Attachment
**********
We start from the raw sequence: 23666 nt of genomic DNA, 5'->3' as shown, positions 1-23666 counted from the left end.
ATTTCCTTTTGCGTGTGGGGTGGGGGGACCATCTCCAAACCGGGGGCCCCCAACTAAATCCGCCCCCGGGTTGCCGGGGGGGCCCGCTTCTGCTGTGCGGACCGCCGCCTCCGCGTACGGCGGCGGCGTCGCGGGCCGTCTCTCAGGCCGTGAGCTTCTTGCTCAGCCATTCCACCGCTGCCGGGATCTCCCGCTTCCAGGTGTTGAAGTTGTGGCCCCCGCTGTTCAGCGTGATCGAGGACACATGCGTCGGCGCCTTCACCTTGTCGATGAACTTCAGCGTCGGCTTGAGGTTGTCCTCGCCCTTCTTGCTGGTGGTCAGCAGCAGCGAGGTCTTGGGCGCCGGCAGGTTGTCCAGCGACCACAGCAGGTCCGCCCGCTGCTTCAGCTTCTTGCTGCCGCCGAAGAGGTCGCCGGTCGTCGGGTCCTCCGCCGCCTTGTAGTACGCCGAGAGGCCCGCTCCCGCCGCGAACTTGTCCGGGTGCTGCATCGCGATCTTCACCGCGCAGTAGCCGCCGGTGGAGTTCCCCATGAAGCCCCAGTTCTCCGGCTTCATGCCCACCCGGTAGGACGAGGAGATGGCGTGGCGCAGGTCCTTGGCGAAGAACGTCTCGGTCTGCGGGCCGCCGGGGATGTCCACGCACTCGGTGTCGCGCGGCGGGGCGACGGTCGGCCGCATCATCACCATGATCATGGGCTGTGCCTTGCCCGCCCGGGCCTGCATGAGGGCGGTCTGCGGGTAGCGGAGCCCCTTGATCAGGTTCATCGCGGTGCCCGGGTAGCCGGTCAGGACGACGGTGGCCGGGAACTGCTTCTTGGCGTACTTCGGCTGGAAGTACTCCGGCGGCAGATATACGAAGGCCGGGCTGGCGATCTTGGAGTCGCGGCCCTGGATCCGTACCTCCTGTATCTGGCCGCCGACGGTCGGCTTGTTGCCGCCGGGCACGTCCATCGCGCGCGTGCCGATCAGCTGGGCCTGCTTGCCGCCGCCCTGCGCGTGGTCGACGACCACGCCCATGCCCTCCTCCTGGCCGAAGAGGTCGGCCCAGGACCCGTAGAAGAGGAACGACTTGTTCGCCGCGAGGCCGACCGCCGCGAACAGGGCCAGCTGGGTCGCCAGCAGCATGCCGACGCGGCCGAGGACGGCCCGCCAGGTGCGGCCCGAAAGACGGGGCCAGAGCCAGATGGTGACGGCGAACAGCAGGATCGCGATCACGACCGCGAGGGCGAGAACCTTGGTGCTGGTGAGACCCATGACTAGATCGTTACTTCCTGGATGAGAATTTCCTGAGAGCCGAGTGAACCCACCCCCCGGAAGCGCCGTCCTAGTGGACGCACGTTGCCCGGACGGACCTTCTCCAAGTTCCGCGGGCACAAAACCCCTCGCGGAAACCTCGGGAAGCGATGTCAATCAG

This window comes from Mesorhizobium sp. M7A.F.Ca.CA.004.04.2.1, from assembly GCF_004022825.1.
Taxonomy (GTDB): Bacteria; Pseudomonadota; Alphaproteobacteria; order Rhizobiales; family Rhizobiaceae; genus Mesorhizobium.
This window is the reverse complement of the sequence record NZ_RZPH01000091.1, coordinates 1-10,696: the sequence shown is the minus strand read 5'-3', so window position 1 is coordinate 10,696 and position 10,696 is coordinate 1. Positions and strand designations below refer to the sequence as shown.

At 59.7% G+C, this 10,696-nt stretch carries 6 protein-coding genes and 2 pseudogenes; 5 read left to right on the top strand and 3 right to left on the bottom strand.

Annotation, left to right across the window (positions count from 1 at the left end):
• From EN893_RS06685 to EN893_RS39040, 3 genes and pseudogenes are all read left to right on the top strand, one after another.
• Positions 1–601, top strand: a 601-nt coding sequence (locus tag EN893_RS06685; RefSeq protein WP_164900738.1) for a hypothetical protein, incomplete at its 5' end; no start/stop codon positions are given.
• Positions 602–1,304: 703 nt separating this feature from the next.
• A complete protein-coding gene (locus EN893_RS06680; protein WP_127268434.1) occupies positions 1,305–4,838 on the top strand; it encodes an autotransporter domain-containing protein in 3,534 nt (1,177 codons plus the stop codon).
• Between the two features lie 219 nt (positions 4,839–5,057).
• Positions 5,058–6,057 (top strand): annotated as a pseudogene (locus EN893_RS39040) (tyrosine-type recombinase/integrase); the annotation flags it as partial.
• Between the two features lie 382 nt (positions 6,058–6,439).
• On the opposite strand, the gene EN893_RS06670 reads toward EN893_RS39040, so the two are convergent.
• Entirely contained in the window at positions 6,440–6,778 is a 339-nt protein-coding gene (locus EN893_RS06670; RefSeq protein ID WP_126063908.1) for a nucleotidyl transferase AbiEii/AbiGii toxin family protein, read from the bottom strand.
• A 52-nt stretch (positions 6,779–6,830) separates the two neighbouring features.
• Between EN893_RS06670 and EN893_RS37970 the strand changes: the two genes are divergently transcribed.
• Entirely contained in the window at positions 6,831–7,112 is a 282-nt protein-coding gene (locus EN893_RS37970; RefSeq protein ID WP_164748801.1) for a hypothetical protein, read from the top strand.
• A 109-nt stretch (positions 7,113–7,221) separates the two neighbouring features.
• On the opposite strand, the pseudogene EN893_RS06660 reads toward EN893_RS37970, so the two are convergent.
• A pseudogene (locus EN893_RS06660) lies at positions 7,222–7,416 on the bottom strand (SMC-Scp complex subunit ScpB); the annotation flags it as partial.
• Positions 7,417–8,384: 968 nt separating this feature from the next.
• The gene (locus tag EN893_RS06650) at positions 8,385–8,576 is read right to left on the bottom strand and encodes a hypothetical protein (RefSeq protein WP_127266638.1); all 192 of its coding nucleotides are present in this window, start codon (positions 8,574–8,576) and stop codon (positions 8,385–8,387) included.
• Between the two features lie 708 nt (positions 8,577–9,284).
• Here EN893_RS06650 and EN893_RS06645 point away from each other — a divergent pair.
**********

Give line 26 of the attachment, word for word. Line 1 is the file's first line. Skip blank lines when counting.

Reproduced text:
• Here EN893_RS06650 and EN893_RS06645 point away from each other — a divergent pair.